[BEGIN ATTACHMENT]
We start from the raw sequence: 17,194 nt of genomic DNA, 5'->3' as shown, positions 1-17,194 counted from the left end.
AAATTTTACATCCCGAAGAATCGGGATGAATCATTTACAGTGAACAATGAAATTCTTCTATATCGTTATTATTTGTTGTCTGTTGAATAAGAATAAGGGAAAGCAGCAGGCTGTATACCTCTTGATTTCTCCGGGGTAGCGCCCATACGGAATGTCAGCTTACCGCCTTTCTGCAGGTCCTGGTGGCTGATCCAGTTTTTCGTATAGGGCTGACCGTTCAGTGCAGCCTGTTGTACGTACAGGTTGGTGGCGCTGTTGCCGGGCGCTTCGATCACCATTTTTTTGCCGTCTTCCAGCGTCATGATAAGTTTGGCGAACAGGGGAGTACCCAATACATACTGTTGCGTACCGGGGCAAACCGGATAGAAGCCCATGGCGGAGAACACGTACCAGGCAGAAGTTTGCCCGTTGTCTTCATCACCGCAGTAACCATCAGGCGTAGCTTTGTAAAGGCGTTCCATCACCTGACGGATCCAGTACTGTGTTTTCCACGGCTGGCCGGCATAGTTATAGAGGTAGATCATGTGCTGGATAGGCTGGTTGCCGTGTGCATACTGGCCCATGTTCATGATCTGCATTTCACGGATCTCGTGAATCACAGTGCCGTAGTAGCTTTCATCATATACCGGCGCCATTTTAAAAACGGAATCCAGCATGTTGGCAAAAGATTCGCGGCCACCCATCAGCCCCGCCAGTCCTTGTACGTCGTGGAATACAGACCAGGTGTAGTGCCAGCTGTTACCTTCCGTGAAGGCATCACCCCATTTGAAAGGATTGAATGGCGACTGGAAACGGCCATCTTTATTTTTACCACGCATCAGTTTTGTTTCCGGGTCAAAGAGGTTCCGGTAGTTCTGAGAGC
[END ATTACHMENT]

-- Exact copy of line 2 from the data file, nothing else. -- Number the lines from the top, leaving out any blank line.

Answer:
AAATTTTACATCCCGAAGAATCGGGATGAATCATTTACAGTGAACAATGAAATTCTTCTATATCGTTATTATTTGTTGTCTGTTGAATAAGAATAAGGGAAAGCAGCAGGCTGTATACCTCTTGATTTCTCCGGGGTAGCGCCCATACGGAATGTCAGCTTACCGCCTTTCTGCAGGTCCTGGTGGCTGATCCAGTTTTTCGTATAGGGCTGACCGTTCAGTGCAGCCTGTTGTACGTACAGGTTGGTGGCGCTGTTGCCGGGCGCTTCGATCACCATTTTTTTGCCGTCTTCCAGCGTCATGATAAGTTTGGCGAACAGGGGAGTACCCAATACATACTGTTGCGTACCGGGGCAAACCGGATAGAAGCCCATGGCGGAGAACACGTACCAGGCAGAAGTTTGCCCGTTGTCTTCATCACCGCAGTAACCATCAGGCGTAGCTTTGTAAAGGCGTTCCATCACCTGACGGATCCAGTACTGTGTTTTCCACGGCTGGCCGGCATAGTTATAGAGGTAGATCATGTGCTGGATAGGCTGGTTGCCGTGTGCATACTGGCCCATGTTCATGATCTGCATTTCACGGATCTCGTGAATCACAGTGCCGTAGTAGCTTTCATCATATACCGGCGCCATTTTAAAAACGGAATCCAGCATGTTGGCAAAAGATTCGCGGCCACCCATCAGCCCCGCCAGTCCTTGTACGTCGTGGAATACAGACCAGGTGTAGTGCCAGCTGTTACCTTCCGTGAAGGCATCACCCCATTTGAAAGGATTGAATGGCGACTGGAAACGGCCATCTTTATTTTTACCACGCATCAGTTTTGTTTCCGGGTCAAAGAGGTTCCGGTAGTTCTGAGAGC